What is Apologetics?

Apologetics may be simply defined as the defense of the Christian faith. The word “apologetics” derives from the Greek word apologia, which was originally used as a speech of defense or an answer given in reply. In ancient Athens it referred to a defense made in the courtroom as part of the normal judicial procedure. After the accusation, the defendant was allowed to refute the charges with a defense or reply (apologia). The word appears 17 times in noun or verb form in the New Testament, and both the noun (apologia) and verb form (apologeomai) can be translated “defense” or “vindication” in every case.

Monday, October 21, 2013

A Biblical Response to the Question: Are There Modern Day Apostles?

Just a few days ago I was talking with a friend about a local group, rooted in the new apostolic reformation, and was asked if for my thoughts on "modern day apostles."[1] Now one has to clarify what the word "apostle" so that we understand the question. For example does the word, apostle mean a reference to the "office" going back to the New Testament period or does it mean just a practical application of one who is a messenger. Since the question pertained to the office like that of the New Testament Apostolic office this posting will address the question from this angle.

Simply stated, the answer to this question as it pertains to the New Testament office is a resounding, "NO!" However, I will not let it go there. Allow me to defend this position and why there is no apostolic office in the church of the Third Millennium. 

Sunday, October 20, 2013

Why Do Christians Need Apologetics?

"What are you apologizing for?" "What is apologetics?" These are some of the popular questions I get from believers who have been in church most of their life. Sometimes when I ask a young person, "why are you a Christian?" I get answers like,

"My parents raised me that way."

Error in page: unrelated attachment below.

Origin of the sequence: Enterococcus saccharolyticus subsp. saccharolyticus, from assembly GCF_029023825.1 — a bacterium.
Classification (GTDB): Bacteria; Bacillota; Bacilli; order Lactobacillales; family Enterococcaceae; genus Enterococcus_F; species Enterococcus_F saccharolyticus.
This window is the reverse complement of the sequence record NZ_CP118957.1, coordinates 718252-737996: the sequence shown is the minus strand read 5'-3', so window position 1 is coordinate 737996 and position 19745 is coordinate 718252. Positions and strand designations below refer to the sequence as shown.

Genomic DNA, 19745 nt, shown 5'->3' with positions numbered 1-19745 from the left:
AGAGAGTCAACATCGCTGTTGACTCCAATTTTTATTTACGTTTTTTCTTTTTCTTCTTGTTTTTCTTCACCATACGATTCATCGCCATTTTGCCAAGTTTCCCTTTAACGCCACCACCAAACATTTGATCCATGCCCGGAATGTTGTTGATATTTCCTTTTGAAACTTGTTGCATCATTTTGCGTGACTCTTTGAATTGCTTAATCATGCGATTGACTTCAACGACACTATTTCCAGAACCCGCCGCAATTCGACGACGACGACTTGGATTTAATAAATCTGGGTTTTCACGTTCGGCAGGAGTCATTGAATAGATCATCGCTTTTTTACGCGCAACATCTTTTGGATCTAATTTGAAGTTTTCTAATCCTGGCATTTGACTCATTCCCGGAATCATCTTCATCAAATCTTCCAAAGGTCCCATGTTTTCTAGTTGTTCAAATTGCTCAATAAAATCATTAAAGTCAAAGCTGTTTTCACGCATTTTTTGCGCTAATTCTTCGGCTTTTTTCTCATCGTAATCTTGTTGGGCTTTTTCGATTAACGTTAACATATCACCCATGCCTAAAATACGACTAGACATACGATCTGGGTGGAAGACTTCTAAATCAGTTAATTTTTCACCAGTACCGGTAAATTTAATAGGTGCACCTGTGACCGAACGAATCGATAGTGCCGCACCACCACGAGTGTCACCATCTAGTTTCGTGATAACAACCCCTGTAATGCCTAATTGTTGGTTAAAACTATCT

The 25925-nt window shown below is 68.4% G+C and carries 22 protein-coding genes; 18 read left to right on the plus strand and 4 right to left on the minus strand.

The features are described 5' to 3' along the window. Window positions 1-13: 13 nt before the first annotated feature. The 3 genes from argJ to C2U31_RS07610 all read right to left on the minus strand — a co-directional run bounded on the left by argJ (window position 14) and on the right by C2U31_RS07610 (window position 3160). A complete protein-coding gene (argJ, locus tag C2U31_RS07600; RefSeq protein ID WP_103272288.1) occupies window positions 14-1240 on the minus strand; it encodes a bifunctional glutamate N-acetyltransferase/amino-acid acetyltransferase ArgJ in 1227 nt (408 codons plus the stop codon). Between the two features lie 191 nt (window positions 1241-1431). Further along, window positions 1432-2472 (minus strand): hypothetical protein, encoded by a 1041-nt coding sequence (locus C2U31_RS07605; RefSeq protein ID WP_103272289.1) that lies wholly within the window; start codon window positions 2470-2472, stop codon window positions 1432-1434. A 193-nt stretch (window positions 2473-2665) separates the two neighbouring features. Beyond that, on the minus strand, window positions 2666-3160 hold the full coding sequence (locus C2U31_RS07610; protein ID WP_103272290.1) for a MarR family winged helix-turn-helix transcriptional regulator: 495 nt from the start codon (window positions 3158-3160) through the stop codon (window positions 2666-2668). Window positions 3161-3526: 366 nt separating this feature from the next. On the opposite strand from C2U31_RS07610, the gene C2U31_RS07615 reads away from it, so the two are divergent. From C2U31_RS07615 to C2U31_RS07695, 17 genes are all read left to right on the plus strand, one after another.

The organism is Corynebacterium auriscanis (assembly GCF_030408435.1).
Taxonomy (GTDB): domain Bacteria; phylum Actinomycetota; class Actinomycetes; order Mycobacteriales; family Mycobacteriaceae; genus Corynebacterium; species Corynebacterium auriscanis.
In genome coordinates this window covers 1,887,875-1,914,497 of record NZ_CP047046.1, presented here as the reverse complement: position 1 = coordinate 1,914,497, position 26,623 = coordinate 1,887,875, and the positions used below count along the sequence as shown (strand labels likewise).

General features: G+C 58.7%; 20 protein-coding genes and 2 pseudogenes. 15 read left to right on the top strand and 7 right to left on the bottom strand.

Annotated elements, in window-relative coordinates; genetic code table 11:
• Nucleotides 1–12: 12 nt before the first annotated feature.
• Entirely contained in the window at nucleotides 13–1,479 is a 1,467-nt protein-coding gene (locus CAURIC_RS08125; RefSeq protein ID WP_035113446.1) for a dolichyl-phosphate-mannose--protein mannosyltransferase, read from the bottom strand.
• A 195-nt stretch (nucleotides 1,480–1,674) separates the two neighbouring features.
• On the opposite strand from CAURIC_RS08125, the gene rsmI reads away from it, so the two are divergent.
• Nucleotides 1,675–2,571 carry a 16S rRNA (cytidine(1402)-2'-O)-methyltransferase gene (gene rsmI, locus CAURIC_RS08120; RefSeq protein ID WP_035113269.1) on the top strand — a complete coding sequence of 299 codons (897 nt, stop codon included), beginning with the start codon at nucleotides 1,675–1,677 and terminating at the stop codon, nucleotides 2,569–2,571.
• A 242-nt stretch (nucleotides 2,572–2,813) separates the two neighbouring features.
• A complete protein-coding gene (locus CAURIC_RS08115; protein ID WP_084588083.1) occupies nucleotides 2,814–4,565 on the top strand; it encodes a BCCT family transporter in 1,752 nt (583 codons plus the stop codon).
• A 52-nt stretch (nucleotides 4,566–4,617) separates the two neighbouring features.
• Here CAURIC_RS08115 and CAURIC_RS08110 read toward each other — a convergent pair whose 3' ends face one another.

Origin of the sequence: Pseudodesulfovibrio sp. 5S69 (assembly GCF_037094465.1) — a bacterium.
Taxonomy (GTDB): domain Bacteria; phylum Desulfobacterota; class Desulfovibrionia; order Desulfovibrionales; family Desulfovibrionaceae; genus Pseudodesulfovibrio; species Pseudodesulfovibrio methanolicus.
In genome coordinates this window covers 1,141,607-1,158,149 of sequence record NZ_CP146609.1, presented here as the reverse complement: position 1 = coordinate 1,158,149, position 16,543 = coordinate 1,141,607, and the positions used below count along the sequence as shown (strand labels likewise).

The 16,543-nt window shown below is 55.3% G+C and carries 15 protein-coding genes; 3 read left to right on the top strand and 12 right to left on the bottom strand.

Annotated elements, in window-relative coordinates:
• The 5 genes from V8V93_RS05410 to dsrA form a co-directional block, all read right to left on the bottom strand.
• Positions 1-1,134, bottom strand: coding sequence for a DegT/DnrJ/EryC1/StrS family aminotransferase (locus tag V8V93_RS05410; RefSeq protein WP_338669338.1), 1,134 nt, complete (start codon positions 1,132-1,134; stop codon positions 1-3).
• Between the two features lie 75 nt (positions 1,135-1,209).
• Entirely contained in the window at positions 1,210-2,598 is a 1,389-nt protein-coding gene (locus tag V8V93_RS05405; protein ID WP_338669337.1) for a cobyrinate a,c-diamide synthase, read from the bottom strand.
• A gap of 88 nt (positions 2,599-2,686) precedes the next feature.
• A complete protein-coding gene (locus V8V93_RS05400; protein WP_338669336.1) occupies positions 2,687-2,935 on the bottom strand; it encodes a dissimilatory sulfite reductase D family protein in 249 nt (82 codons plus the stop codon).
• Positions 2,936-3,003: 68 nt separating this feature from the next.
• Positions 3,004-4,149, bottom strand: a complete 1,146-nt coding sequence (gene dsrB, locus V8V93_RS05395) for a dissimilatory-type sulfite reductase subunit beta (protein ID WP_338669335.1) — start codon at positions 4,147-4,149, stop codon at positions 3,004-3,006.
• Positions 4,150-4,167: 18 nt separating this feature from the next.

"Because I have prayed a prayer for salvation."

Other answers I get sound like personal testimonies. But personal testimonies, being raised in a Christian home, or praying a prayer for salvation do not answer the question, why are you a Christian. Please understand, I am not discounting any of these things.

Being raised in a Christian home is not a blessing that I had the privilege of experiencing. Praying a prayer does not save a person, it is only a response to the saving work of God in the life of the sinner.

Friday, October 18, 2013

True or False: In order to become a Christian, one must commit intellectual suicide. FALSE


One of the popular myths coming out of our modern educational system is that a truly intelligent person will not believe the Bible and to do so is to commit intellectual suicide. Actually, the opposite of this assertion is true. A truly intelligent person cannot help but believe the Bible. The belief that God has revealed truth to men in His Word and especially in His Son Jesus Christ is the only thing that can make sense out of life.

Most of the early colleges and universities in America were founded upon this principle. Harvard, William and Mary, Yale, Princeton, and many other institutions of higher learning had the Bible at the center of their curriculum. Jesus Christ was considered to be the foundation of all knowledge. As the first code of Harvard laws stated in 1642,